With technology advancing at an almost breathtaking rate, it can be a challenge to keep up with developments. This is why, for governments and industry worldwide – as well as everyday consumers – the opportunities and convenience afforded by new tech can be threatened by its downsides.
Notably, in the 21st century, this is characterized by the growing threat of cybercrime, which, as a study revealed in early 2016, costs the global economy up to $450 billion every year. As the authors of this research stated, if it were a US industry, “it would be bigger than the entire farming or oil and gas extraction industries”.
Skills shortage is troubling
The worry is that against this troubling backdrop, there isn’t the resource to keep various threats at bay. A major issue facing governments and enterprises is the lack of cybersecurity professionals to fill demand in this increasingly challenging field. This shortage of security staff was also highlighted by NICE (National Initiative for Cybersecurity Education) at their 2015 conference.
According to Rodney Peterson, director of NICE, in the US alone there are over 200,000 unfilled cybersecurity positions meaning that companies are unprepared for cybersecurity threats: “In the US there are over 200,000 job openings that can’t be filled, and we expect this number to grow.”
The need for more cybersecurity recruits has also been recognized this year as part of European Cyber Security Month (ECSM), which hopes to draw attention to the “strong demand for IT security professionals” and the fact that “these specialists are very rare.”
Consequently, as a global problem, this evident skills shortage is “hampering efforts to defend information systems against criminals,” as ESET’s Stephen Cobb recently highlighted in a new paper at Virus Bulletin. More needs to be done to address this.
Small steps are being made
And efforts are being made. Companies, for example, are beginning to realize the importance of having a strategy in place in order to respond to potential threats. According to Phil Sheridan, senior managing director at Robert Half: “In order to successfully confront a proliferating breed of cyberattackers, companies need skilled IT talent who understand the current and evolving cyber threat environment.”
But how do people gain access to these lucrative and challenging roles? Whilst there are many IT security courses available, such as university courses and apprenticeship schemes, Peterson believes that cybersecurity professionals needn’t necessarily come from traditional routes.
“Employers still tend to search for employees with traditional requirements, but there are younger people with the aptitude and who, with the right training and mentoring, could succeed,” he notes. “We need to shift the workforce planning to recognize that there are alternative skills and ways to validate skills. Traditional routes are not the only way.”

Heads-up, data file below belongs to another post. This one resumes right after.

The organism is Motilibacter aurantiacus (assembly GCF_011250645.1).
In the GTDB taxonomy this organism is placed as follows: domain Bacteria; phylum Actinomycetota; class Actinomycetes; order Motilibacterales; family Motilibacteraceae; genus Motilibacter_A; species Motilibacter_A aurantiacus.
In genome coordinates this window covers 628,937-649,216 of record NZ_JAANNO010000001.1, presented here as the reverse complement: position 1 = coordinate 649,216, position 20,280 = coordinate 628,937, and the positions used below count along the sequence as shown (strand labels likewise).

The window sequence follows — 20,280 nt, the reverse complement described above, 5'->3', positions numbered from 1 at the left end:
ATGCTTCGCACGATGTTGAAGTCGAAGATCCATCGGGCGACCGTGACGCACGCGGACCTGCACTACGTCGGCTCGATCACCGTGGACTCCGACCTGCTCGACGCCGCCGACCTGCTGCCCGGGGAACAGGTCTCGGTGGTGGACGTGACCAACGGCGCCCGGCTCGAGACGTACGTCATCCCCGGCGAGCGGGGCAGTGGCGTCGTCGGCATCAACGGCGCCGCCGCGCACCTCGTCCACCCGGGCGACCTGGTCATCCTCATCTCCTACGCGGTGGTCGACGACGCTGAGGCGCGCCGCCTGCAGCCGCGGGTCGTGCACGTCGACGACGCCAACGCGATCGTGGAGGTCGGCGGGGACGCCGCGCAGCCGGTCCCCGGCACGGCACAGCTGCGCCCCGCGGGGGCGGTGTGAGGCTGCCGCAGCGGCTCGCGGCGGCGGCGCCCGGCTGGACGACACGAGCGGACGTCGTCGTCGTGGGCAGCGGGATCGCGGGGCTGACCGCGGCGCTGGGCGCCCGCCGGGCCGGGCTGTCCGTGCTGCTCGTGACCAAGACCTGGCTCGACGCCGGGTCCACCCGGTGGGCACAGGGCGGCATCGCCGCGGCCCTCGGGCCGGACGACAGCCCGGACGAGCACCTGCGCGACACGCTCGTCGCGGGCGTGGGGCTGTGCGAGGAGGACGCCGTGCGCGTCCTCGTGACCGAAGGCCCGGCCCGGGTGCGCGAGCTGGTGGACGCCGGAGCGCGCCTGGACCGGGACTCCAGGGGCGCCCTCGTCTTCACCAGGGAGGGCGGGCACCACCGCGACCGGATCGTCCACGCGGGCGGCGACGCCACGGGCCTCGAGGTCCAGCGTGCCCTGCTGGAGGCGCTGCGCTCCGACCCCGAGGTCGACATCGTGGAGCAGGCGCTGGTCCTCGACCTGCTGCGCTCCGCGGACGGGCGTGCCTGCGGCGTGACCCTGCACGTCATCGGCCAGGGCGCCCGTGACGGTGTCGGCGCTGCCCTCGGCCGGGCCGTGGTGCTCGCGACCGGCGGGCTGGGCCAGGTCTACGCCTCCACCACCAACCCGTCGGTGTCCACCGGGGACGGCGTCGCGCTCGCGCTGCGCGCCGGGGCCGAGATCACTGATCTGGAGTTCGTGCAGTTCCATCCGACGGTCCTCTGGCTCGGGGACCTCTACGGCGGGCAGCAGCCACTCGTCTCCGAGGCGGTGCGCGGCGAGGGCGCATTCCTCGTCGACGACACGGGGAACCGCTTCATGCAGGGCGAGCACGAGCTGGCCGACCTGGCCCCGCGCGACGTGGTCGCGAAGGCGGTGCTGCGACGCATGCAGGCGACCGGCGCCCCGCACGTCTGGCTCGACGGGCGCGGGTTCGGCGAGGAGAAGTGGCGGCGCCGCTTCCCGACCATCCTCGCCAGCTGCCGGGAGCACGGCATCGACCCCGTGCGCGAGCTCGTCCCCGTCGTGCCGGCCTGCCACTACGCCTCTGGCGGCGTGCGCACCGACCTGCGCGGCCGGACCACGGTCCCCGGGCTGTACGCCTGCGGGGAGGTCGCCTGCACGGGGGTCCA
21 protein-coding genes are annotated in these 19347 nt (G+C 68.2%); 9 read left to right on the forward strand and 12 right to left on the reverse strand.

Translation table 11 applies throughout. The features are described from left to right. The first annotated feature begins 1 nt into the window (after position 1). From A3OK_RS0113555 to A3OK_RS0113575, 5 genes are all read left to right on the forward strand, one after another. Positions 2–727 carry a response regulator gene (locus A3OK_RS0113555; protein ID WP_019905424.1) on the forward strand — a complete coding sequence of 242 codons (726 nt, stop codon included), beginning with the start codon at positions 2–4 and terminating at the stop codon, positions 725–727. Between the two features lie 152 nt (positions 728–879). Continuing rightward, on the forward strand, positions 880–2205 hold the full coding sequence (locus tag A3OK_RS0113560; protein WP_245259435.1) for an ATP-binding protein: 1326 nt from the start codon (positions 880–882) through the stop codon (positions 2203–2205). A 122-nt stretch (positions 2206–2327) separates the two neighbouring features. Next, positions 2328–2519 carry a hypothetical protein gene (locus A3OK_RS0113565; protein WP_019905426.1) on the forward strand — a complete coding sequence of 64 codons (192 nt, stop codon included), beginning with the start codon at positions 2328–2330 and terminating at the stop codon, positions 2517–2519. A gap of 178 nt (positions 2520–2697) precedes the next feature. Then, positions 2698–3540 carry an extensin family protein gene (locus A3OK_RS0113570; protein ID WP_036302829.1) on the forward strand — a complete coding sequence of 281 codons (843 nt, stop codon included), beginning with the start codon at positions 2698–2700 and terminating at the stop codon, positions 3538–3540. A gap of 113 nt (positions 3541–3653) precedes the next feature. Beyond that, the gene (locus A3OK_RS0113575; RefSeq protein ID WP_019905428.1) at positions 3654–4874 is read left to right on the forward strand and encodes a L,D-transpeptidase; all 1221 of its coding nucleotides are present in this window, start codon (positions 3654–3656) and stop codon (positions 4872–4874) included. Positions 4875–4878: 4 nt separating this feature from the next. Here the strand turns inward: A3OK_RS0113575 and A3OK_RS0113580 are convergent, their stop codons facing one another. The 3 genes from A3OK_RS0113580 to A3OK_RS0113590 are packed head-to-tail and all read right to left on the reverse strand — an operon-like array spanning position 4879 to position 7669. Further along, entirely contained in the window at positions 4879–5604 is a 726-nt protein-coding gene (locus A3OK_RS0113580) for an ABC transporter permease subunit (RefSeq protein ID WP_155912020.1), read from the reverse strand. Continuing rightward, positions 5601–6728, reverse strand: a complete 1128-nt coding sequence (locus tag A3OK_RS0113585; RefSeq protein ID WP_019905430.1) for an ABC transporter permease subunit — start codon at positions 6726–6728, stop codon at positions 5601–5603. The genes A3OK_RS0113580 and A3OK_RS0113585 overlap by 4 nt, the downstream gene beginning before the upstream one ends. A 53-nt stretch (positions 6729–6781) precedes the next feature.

Peterson elaborates, adding that although traditional qualifications may aid job security, in the future, should the “market become more competitive,” young people who wish to crack into the information security market should consider ways to demonstrate their experience.
“For example, purchaser paid competitions, volunteer work as an intern during the summer,” he says. “Young people can also seek internships or volunteer in roles that will give them the experience and work that will lead to a cybersecurity position.”
This fact has been recognized by schemes such as the Cyber Security Challenge in the UK, which this year has launched a virtual skyscraper in which participants can interact and game in a virtual space, with “security-related games, ciphers and competitions, all designed to spot talented individuals”.
As Stephanie Daman, CEO at the Cyber Security Challenge UK, remarked in 2015: “This is the next logical step to inspire an audience who may not yet even know that cyber is the career for them.
“By harnessing industry, government and candidate knowledge and expertise to find talent in new and innovative ways, we’ve created a world first – a virtual community that can be accessed whenever our candidates desire.”
Other recruitment initiatives include a Cyber Boot Camp run annually in California in which groups of high school and middle school students receive five days of intense education in cybersecurity, and government sponsored initiatives, such as the UK’s National Cyber Centre.
A secure future
With work likely to be stimulating, challenging and constantly evolving, and employers beginning to recognize and value skills and experience as well as traditional certification, it seems that those considering a move towards roles in cybersecurity can look forward to a lucrative, rewarding career with excellent prospects and most importantly, plenty of job security.